You can create an online IRS account. This allows you to order tax transcripts, look at old tax forms, check your payment history, and more. Go to the IRS's website to set up your online account. You may need your ID, a copy of your last tax return, and other details to verify your identity.

How to Contact Your State Agency

Every state has a different agency that collects personal and business taxes at the state level. To find out how to reach your state agency, you can check out our guide to state taxes. Simply scroll down the page and click on your state for more details.

What You Need to Know About IRS Phone Scams 

Generally, the IRS does not call taxpayers — there are exceptions to this rule, but typically, by the time the IRS calls, you should have received several letters or notices from the IRS. 

Unfortunately, scam artists frequently call people, say they're from the IRS, and then demand payment. To protect yourself, you must know the signs of an IRS phone scam. If any of the following occur, the person on the phone is probably a scammer:

  • Demanding immediate payment of your tax debt.
  • Requiring payment over the phone, especially in the form of a prepaid debit card, gift card, or wire transfer. 
  • Threatening to call the police or immigration officials. 

Does the IRS Make Calls or Visits?

In some cases, the IRS may call you or make unannounced visits. Typically, this only happens if the IRS is auditing you or doing a criminal investigation, but it can also happen if you have an overdue tax bill or a delinquent tax return. 

How Do You Tell If an IRS Agent Is Real?

Here are signs the IRS agent is real. If an IRS agent doesn't meet these criteria, they are not legit. 

  • They only request payments to the US Treasury — not to any other entity.
  • They don't demand money. 
  • They tried to reach you by mail first.
  • They have an HSPD-12 card.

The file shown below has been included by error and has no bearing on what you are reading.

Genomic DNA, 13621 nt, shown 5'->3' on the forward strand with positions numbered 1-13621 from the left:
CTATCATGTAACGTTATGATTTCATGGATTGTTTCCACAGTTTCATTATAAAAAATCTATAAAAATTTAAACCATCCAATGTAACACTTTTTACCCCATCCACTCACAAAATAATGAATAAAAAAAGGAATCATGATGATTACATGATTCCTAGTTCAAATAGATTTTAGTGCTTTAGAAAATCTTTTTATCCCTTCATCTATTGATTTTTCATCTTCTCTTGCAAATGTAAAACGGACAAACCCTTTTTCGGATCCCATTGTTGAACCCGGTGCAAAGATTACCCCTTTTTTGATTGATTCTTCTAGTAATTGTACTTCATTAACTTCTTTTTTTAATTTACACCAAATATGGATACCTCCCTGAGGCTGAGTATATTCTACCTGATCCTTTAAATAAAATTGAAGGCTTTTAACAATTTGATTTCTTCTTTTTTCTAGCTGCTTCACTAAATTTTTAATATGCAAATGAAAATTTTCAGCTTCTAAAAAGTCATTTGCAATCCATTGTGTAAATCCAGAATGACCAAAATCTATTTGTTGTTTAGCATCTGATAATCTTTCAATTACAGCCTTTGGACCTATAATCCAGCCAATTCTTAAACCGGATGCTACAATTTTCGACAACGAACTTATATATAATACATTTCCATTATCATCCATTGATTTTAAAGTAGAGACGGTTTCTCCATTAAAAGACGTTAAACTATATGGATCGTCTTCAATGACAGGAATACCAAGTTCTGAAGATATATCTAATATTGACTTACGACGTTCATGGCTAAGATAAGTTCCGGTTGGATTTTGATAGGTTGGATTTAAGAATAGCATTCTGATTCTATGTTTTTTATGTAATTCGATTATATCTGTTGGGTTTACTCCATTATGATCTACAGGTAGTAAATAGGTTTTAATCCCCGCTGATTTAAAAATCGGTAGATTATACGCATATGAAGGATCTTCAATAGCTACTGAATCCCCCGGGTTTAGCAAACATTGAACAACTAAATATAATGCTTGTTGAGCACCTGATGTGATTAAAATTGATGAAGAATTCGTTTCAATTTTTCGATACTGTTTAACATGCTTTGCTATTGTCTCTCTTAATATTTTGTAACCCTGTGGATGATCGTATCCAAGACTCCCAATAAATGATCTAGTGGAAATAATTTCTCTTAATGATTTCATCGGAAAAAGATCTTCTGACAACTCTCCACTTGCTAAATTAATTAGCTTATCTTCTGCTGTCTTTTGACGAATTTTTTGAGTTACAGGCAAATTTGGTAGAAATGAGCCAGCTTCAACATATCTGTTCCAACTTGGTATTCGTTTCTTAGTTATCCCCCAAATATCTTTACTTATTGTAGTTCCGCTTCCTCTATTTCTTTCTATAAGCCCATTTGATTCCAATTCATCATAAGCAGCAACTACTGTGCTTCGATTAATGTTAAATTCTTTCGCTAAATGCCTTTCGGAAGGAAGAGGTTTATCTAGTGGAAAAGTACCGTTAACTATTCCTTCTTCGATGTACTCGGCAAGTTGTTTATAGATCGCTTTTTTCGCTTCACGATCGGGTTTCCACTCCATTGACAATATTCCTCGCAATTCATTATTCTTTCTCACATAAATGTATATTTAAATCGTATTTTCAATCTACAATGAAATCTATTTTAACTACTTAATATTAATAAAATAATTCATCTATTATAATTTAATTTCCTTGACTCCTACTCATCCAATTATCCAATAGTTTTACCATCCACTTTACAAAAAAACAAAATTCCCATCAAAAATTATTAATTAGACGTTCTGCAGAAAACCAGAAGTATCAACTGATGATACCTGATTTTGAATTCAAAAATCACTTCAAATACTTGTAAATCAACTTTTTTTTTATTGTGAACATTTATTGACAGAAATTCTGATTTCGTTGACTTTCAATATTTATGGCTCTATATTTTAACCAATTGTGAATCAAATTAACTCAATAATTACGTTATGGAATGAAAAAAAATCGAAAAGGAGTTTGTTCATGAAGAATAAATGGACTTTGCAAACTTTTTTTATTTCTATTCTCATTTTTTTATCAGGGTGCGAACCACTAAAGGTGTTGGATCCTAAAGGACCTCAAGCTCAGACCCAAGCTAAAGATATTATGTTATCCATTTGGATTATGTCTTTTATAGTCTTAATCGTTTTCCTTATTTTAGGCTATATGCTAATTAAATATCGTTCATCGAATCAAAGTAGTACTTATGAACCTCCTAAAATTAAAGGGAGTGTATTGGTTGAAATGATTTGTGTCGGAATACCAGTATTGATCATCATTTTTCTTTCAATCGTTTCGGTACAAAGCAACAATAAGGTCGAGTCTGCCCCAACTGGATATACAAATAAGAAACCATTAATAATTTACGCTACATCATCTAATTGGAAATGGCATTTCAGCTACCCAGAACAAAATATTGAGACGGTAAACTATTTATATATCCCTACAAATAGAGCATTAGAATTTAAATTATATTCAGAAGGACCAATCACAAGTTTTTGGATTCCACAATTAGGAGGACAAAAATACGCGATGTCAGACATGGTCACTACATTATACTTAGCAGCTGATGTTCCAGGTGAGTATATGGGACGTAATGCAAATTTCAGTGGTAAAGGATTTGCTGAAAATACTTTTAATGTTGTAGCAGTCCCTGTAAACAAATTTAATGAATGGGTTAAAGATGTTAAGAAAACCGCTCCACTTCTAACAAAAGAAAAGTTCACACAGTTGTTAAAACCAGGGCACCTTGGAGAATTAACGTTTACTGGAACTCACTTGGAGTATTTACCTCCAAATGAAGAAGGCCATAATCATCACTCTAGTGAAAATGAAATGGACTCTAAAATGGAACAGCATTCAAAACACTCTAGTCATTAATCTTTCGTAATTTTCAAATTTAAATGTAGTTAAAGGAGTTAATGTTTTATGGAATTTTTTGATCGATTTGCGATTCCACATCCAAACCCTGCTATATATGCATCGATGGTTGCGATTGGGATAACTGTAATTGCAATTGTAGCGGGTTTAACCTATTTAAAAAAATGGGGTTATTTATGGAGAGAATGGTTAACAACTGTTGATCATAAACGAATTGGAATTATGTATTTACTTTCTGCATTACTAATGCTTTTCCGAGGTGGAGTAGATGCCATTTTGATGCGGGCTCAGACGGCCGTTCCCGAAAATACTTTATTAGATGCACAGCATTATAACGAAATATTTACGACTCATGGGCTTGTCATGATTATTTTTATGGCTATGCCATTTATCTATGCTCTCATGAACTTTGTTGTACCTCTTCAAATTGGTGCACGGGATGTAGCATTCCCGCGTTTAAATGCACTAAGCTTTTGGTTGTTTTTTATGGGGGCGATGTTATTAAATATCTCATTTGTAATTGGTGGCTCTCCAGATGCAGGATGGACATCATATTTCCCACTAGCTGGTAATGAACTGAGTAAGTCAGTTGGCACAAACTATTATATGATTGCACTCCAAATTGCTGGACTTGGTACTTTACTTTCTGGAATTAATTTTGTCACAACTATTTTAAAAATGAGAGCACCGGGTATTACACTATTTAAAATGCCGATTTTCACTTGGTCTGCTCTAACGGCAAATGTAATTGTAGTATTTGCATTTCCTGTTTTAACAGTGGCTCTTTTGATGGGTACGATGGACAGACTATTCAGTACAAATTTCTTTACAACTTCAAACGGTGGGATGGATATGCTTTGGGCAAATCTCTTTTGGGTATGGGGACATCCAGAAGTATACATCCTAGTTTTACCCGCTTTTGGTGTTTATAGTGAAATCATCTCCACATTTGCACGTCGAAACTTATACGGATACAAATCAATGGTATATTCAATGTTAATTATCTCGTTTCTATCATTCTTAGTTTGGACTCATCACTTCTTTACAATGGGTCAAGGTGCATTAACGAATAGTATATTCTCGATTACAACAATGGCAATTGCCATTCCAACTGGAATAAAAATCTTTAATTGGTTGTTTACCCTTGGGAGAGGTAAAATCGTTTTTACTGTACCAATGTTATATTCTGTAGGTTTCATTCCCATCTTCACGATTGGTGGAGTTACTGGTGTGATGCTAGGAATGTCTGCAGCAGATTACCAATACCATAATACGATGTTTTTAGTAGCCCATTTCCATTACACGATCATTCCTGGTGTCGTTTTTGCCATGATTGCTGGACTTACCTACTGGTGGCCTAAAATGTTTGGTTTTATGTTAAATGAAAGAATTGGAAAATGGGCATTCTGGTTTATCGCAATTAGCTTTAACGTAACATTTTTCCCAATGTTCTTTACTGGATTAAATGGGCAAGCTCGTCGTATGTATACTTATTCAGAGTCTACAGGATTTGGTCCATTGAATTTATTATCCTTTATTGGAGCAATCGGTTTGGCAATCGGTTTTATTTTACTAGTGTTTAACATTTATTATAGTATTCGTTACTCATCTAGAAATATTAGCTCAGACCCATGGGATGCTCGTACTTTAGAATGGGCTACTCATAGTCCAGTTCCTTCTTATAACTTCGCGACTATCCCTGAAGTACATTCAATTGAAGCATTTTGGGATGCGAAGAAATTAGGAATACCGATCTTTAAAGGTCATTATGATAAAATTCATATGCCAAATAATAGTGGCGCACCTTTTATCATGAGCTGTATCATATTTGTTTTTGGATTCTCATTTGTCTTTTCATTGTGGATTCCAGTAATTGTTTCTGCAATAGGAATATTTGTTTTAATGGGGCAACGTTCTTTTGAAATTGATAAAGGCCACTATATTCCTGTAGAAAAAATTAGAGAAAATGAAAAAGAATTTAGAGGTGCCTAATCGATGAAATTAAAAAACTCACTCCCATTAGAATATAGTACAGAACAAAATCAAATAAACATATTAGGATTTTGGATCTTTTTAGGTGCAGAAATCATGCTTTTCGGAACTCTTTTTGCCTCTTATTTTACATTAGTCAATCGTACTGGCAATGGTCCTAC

• They can provide you with a toll-free number to verify their identity. 

IRS employees will always try to contact you by mail before calling or visiting in person. However, if the mail doesn't reach you for some reason, they may call or show up unannounced. To verify their identity, ask to see their HSPD-12 cards. You can also call 800-366-4484 to verify the agent's badge number. 

Do Collection Agencies Call About IRS Tax Debt?

Yes, the IRS outsources some of its debt collection to private debt collection companies. Here are signs that the collection agent on the phone is legitimate:

  • They identify themselves. 
  • They only request payments to the US Treasury.
  • They don't ask for prepaid debit or gift cards.
  • They don't threaten enforcement actions such as jail time or calling immigration.

The IRS will always send a notice to you before assigning your account to a collection agency. The collection agency will also send you a placement notice. 

When to Have a Tax Professional Contact the IRS on Your Behalf

You don't have to deal with the IRS on your own. A tax professional can help you contact the IRS. Here are some signs you should reach out for help from a tax professional:

  • You can't get the resolution you want when you talk with an IRS agent.
  • You don't understand the tax issue.
  • You disagree with the balance due on your account.
  • You want to appeal a tax assessment or a collection enforcement action.
  • You want to apply for an offer-in-compromise or innocent spouse relief.
  • You want to remove penalties from your account.
  • The IRS has filed a substitute for return for you.
  • You feel overwhelmed. 
  • You want help from someone who understands how to deal with the IRS.

Using TaxCure, you can search for local tax professionals in your area. Then, you can narrow down your search to find a tax pro who has experience with your specific concern. Want help calling the IRS? Then, contact a tax pro today.

Find and Assess Licensed Tax Professionals To Solve Your Tax Issues

Select Tax Agency/Agencies
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Find and Assess Licensed Tax Professionals To Solve Your Tax Issues

Select Tax Agency/Agencies
e.g. 10011 or New York, New York